Last fall, Adrienne Sternlicht served as the youngest member of the gold-medal winning squad at the 2018 FEI World Equestrian Games (WEG) in Tryon, North Carolina. But years before her name was one of the most recognizable in U.S. show jumping, Adrienne was diligently studying the sport under a few of the sport’s finest, including Andre Dignelli, Laura Kraut, and Nick Skelton. These days, she's continuing to hone her craft with the legendary McLain Ward.
With McLain's help, Adrienne has already seen tremendous growth in her competitive career. Take a look at the 10 tips that McLain is passing onto 25-year-old rising star, Adrienne Sternlicht:
1. Have a plan: "When I first started working with McLain, he had me outline both my short- and long-term goals, including a plan for each of my horses. With some of my horses, I should have a short-term outlook, making specific goals for the year. With other horses, however, McLain has encouraged me to think long-term about my career goals and the necessary steps to build these horses to achieve them. Separating the two has certainly changed the way I approach my ring rides on each horse, and I think it has been a really valuable lesson for me.
2. Mental equilibrium: McLain has stressed to me the importance of reaching a sort of mental equilibrium. While I may not perform to my full potential every day, if I can ride at a certain level and maintain consistency, my results will improve, as will my horses.
3. Work smarter, not necessarily harder: Dedication and a fierce commitment to the sport are a prerequisite to getting to the highest level of the sport. However, it is equally as important to make sure to take breaks, for both the mental health of you and your horses by giving yourself other outlets to focus on. For every person these outlets are different, but for me it means keeping myself stimulated outside of horses by spending time with friends, working out, or doing volunteer work for a nonprofit I’m getting involved in.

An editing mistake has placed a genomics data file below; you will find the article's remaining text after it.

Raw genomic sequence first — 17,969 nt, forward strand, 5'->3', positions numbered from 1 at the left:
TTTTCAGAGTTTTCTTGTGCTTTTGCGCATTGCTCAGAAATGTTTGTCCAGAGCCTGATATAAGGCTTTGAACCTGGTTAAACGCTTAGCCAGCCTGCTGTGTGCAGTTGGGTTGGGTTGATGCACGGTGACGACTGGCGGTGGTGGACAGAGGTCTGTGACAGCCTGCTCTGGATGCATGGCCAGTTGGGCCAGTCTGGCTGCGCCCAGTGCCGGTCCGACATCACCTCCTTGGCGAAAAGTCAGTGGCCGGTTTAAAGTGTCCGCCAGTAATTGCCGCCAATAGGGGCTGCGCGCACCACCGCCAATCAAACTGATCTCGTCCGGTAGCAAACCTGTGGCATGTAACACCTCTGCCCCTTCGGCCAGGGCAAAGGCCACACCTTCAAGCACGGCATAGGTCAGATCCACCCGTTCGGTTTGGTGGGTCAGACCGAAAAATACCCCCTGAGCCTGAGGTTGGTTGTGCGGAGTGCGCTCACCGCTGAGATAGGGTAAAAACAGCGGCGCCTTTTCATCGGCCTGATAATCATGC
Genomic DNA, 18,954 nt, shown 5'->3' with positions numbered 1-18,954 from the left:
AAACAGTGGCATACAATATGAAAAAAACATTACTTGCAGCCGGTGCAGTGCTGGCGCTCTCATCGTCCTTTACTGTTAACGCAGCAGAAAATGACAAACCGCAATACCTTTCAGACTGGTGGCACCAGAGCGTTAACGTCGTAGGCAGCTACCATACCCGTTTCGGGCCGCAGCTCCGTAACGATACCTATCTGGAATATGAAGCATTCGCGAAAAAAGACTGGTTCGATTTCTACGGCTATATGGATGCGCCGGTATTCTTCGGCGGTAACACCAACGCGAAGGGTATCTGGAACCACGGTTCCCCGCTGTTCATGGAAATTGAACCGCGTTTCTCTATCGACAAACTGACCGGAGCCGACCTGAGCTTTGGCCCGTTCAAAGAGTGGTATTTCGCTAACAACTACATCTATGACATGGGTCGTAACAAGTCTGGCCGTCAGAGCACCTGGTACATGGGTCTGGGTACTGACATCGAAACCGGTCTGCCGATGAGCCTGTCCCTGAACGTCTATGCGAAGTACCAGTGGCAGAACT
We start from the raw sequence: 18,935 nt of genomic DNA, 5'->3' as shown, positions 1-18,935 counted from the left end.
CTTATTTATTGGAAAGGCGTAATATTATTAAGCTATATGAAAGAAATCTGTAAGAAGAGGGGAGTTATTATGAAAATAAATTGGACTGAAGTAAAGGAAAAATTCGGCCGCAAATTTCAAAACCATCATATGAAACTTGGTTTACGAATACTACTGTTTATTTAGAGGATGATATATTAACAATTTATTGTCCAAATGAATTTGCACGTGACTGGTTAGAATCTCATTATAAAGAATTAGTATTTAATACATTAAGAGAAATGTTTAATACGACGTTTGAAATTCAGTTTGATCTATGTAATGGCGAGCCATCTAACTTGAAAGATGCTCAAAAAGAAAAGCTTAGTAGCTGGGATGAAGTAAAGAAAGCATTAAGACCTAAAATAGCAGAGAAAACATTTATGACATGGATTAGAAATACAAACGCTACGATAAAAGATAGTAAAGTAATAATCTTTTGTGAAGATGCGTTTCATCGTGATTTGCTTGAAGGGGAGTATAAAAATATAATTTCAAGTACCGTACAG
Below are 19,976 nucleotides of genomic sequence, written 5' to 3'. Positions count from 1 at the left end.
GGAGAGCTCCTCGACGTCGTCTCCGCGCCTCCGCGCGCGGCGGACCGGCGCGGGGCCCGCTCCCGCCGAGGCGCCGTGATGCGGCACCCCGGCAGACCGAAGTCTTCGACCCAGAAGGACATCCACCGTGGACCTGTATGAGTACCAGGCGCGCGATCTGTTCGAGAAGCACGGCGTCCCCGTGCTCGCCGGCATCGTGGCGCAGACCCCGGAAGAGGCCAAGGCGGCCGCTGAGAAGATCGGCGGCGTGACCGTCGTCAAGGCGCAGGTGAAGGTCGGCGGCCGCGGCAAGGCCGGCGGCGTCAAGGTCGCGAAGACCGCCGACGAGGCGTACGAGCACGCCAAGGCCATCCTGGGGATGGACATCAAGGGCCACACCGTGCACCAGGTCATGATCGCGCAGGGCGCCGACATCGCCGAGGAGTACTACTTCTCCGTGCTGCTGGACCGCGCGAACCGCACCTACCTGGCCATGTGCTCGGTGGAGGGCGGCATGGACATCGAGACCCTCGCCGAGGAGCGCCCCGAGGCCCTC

4. Be responsive to your horse: As a rider, you may be able to handle a grueling, 45-minute flat session every day, your horse may not be able to take that same pressure. McLain has emphasized the importance of responding to the needs of the horse and leaving them fresh at home, especially when one of my horses is not in a demanding period of its schedule.
5. Organization is everything: It all begins with an organized stable. McLain’s stable is spotless and is always in pristine condition and that truly sets a precedent for his greater operation.
6. Less is often more: With McLain, this has several meanings. In terms of the horse’s fitness, however, horses tend to stay naturally fit when they are in season, and his fitness regimen for his top horses is not as rigorous as I would’ve imagined. He emphasizes simplicity in training of the horses, and his approach to teaching is very clear and direct.
7. Leave no loose ends: In terms of equipment, double-check your tack so that it fits each individual horse perfectly. All tack should be the correct length for the horse with no loose ends on the horse’s side. Because there are so many things that can go wrong in our sport, McLain has stressed the importance of eliminating the possibility of a tack malfunction — an unnecessary and avoidable problem.
8. Focus on riding the course as well as you can: While it is difficult to see the outcome as entirely separate, focusing on results will limits your success in the end. Especially since beginning to jump bigger classes, I’ve learned how important it is to be able to separate your riding from your score. When the track is difficult, McLain has taught me to simply focus on riding the course as well as I can.
9. Details of the course: When walking a course with McLain, he is incredibly detailed-oriented. He has taught me to pay attention to the terrain of the ring — not just on fields but also sand rings, as it affects how you should approach a fence. I also now pay attention to jump cups in the ring and how flat or deep they are. Sometimes the course designer changes out the cups on a fence between the first round and jump-off which can change the way you ride a fence or save you time where others may not have noticed.
10. Time allowed: McLain has stressed to me that your time allowed must be accomplished at the beginning of a course. In big classes, in particular, the courses tend to get more careful as they go on, and affording yourself extra time to set up a difficult turn at the end of the course can be very helpful. He also has suggested that with a tight time allowed, it can be very useful to glance at the clock at a midway point in order to gage your speed."
Read this next: A Gilded Year: Adrienne Sternlicht’s Path to the World Stage
All photos by Sportfot.